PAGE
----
The Guardians exposes small-town criminal justice.

John Grisham has been writing bestselling legal thrillers since A Time to Kill in 1989. He has sold hundreds of millions of copies of his books around the world in 42 languages and is regularly ranked as one of the most successful writers on the planet. Grisham is an activist and an outspoken critic of the failings in the criminal justice system, especially small-town criminal justice.

A suspenseful novel that’s not especially well written

Grisham rails against racism, economic inequality, and predatory corporations. His novels are invariably suspenseful, and nearly every one lays bare one of the fault lines in American society. But they are not especially well written. Grisham’s prose is flat and undistinguished, as though calculated to appeal to readers with a middle-school education. And his latest novel, The Guardians, is the weakest I’ve read.

The Guardians by John Grisham (2019) 371 pages ★★★☆☆

Small-town criminal justice viewed close up

Don’t get me wrong. In The Guardians, Grisham exposes the flaws in the criminal justice system, and he does so brilliantly. The novel follows the work of a crusading “innocence lawyer” named Cullen Post as he seeks to prove that clients on death row were innocent of the crimes for which they were convicted. (The well-known Innocence Project is one of a large number of law firms and legal clinics around the country dedicated to this work.) Grisham treats his hero so lovingly that it’s difficult not to get the impression that he himself might have taken the same route had he stayed with the practice of law.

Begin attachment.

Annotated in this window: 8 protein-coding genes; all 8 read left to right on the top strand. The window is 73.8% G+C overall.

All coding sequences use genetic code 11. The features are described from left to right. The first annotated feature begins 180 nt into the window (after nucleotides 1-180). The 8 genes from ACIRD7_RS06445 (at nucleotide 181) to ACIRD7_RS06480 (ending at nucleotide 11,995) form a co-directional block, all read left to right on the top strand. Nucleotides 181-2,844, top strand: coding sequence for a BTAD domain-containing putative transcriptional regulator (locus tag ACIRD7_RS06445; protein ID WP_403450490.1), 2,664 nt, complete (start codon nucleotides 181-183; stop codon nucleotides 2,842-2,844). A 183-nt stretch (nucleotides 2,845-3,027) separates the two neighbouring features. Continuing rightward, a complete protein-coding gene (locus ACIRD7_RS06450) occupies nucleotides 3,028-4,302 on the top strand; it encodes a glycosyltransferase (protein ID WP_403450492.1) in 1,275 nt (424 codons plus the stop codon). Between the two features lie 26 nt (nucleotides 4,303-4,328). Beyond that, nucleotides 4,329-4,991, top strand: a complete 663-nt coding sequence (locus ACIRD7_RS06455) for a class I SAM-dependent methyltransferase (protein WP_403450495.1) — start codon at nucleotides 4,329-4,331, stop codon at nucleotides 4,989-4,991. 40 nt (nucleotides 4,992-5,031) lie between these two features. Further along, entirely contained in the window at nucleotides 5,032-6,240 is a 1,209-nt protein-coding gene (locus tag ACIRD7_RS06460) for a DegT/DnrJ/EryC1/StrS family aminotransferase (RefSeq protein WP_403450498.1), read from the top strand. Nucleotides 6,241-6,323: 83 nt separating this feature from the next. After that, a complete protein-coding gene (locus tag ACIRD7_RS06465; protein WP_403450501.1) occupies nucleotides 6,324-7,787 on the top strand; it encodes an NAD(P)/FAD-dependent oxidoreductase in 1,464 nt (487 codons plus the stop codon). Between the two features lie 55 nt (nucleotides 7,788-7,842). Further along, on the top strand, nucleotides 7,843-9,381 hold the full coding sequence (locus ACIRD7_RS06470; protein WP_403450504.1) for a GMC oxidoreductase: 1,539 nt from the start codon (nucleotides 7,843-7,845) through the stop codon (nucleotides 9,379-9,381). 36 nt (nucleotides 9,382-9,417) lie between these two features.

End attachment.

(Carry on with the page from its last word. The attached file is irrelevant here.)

An “innocence lawyer” in action, exposing the flaws of small-town criminal justice

In The Guardians, Grisham follows the itinerant Post as he travels the roads of the Deep South from one prison to another, visiting clients and prospective clients. In the course of the months that elapse in the story, Post focuses on two falsely convicted murderers. One was framed in the killing of a small-town lawyer in Florida. The other was railroaded onto death row for the rape and murder of a young Alabama woman he had never met. Post resolves both cases, but the Florida case is by far the more consequential, involving as it does a corrupt local sheriff, the FBI, and a Mexican drug cartel. Read this book, and you’ll look on small-town justice with a critical eye for a long time to come.

Grisham’s bad writing habit

I’ve been writing and editing copy for more than half a century, so I feel justified in passing judgment on what I read. And one of my pet peeves in reading fiction is being forced to read characters repeatedly stating the names of the people they’re speaking to. A conversation might go like this:

“Hello, A.”

“Hello, B.”

“A, what do you think about X?”

“Well, B, here’s what I think.”

“Thank you, A. That’s what I wanted to know.”

Believe it or not, in this book by one of the most successful writers in the world, there’s a lot of this. It’s a terrible sign of laziness, and I hope John Grisham wakes up before he writes his next novel. He’s certainly done a lot better in the past.

For further reading

John Grisham was interviewed about The Guardians on October 16, 2019 by Nashville Scene. The article appears at “John Grisham on True Crime, Junk Science and His New Novel.”

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